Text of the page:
A detailed look at why the tech firms like Apple and Google are looking west – manufacturing in the USA instead of China.
Designed by Apple in California. Assembled in China.
(picture courtesy : Flickr)
This is one ubiquitous line present across all the Apple devices. Same is the case for other electronic gadgets too.
Of late, tech firms like Google, Apple, GE have been announcing their manufacturing and assembling units in USA. Motorola ran a newspaper advertisement of its Moto X phone by touting its USA origins.
Why China till now ?
Outsourcing the manufacturing process to the east (read China) has been a trend across all industries in the USA. This is obviously due to the lower costs in Asian countries compared to what they are in America.
Who/What all are moving to America ?
|Google – Motorola||Moto X||Fort Worth, Texas (once used for Nokia phones)|
|Apple||Mac Pro||In the USA. (Rumoured to be in Texas)|
|Lenovo||ThinkPad||North Carolina, USA|
Why the sudden interest in USA ?
There are obviously economic, strategic and marketing reasons behind the new ‘look west’ policy being adopted. Here are few of the reasons:
- China losing its price advantage
A survey by AlixPartners provides an analysis of the cost of manufacturing in east Asian countries plus shipping costs to the US compared to the cost of manufacturing in the US.
The above comparison chart clearly indicates that China has had price advantage over the USA for quite some time. However, it is predicted that the costs associated with assembling in China and shipping to the US would equal the costs of manufacturing in USA by 2015.
National Bureau of Statistics in China indicates that manufacturing wages have increased by 71 percent since 2008. In addition to the rising wages, the transport costs involved in shipping the manufactured items across half the world (from China to USA) are on the rise.
- Time constraint in shipping from China to USA
There are other strategic constraints involved in shipping every gadget from China to USA. Technology can as well be considered a perishable item. Delay in getting items to the USA can possibly affect the success of a gadget or a technology especially in the fast changing technology era.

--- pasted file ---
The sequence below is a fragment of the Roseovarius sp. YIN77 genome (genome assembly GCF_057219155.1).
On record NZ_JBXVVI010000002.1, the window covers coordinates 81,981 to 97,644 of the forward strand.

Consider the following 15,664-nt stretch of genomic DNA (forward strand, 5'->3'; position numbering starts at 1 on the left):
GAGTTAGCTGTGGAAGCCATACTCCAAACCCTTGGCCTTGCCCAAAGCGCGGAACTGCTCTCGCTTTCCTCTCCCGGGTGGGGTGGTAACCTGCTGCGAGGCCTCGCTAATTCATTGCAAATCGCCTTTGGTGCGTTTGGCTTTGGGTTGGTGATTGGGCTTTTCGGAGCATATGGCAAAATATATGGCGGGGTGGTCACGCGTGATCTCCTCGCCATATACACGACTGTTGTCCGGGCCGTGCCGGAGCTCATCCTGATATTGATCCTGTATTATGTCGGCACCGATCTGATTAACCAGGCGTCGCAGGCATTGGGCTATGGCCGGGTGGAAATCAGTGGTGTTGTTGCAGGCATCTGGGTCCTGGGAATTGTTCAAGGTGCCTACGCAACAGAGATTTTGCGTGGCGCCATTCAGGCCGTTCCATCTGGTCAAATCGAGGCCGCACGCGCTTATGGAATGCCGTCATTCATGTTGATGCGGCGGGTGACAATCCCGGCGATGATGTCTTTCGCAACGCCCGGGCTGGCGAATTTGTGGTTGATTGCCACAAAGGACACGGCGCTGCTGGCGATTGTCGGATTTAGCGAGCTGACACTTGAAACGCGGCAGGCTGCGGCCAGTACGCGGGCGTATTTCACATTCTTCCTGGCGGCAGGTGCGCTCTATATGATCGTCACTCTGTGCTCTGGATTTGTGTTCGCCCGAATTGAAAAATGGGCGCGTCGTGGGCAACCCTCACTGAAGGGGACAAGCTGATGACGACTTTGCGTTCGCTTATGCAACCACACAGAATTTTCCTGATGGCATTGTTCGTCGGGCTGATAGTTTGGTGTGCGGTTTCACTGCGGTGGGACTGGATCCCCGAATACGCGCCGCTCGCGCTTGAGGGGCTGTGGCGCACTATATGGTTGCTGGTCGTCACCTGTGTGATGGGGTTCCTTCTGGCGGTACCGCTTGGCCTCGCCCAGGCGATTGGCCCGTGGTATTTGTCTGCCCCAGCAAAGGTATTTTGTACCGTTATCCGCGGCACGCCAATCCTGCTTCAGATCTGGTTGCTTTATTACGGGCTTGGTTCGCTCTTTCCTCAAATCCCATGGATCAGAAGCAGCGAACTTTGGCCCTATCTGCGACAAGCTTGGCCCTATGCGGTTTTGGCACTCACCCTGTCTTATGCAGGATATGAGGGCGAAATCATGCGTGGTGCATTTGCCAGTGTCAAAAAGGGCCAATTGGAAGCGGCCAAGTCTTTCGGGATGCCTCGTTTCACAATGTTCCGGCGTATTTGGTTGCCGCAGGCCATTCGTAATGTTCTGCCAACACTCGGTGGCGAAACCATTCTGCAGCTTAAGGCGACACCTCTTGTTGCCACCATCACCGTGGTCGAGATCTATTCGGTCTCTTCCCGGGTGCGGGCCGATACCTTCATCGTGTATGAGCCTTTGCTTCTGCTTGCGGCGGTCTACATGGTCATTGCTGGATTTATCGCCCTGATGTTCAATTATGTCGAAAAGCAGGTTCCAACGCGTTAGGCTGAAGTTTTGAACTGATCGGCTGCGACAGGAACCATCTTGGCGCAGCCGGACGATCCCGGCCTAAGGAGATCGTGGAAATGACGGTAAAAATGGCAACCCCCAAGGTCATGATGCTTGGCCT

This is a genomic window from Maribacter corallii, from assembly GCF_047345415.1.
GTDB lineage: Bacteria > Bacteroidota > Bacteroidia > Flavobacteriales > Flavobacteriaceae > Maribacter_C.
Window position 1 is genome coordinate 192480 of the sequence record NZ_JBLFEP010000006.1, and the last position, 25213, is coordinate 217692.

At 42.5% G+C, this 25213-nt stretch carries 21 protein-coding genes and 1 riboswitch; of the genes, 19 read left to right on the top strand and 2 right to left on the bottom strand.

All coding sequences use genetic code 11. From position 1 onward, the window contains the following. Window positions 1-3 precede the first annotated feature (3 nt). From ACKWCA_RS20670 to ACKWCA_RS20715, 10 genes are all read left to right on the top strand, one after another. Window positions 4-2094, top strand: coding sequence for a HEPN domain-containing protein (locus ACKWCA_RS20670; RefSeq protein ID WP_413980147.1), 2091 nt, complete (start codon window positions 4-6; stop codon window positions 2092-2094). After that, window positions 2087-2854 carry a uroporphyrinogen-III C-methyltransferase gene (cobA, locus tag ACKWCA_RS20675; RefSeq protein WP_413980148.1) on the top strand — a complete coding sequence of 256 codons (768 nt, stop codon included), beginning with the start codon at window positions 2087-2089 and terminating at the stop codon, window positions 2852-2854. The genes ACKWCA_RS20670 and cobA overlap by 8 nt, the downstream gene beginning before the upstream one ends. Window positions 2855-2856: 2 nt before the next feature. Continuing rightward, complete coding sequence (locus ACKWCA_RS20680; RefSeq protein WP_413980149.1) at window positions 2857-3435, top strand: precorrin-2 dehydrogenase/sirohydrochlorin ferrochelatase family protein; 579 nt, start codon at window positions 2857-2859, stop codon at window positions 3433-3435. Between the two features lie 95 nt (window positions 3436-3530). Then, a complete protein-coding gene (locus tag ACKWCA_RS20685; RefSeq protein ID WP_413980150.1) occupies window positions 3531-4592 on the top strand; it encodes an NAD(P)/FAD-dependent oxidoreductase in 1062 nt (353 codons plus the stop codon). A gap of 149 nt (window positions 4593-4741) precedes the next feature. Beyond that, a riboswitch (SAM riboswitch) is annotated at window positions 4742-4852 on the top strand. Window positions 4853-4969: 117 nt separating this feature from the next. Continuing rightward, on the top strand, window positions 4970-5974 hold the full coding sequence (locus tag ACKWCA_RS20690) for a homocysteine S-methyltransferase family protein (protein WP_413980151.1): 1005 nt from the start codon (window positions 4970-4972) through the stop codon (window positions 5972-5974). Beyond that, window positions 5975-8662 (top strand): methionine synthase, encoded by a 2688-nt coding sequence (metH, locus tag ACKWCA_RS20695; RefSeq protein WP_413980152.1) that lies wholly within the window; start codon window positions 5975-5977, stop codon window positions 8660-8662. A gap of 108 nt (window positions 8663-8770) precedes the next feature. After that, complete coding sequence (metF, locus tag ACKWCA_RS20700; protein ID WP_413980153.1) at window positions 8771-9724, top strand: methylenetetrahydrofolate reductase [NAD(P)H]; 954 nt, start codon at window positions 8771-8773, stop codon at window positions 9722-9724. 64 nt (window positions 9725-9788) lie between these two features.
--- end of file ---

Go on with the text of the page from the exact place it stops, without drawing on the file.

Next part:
- Tackling the customer perception
Yet another important reason behind this strategy is the identification of new brand positioning by striking a chord among the US customer base.
A survey by BCG has shown that more than 80% of the consumers in USA prefer “Made in USA” brands to those “made in China” and are also ready to spend extra for these products. This perception can be attributed to the low-quality factor associated to Made in China goods.
When the PC maker – Lenovo - moved its customer support center for web and telesales from Bangalore(India) to North Carolina(USA) it lead to a 25 percent increase in satisfaction ratings.
“Made in USA” tag - not sufficient
This Made in USA label itself is not sufficient in having a sustained customer support. Do remember the rise of Japanese automobile manufacturers over USA automobiles. It is always quality/customer satisfaction first in this highly competitive tech space.
In fact, the Apple campaign about its “Designed by Apple in California” label has not been received well by viewers according to a survey explained in detail on Apple Insider. Here below is the video advertisement :
Prediction for the future
Moving out of China completely is definitely not an apt solution especially when there is an ever growing customer base in developing countries around China (like India).
Customers in such countries are price conscious and continuing the current manufacturing in Asian countries makes sense for this target segment. This strategy could as well help in mass customization of products intended for specific markets. For example – imagine a low cost iPhone for customers in India being sourced from China and a premium variant being manufactured in the USA for the customers around America.
This kind of strategy might also help in addressing the operational issues in case of shortage of supply in any of the manufacturing units.
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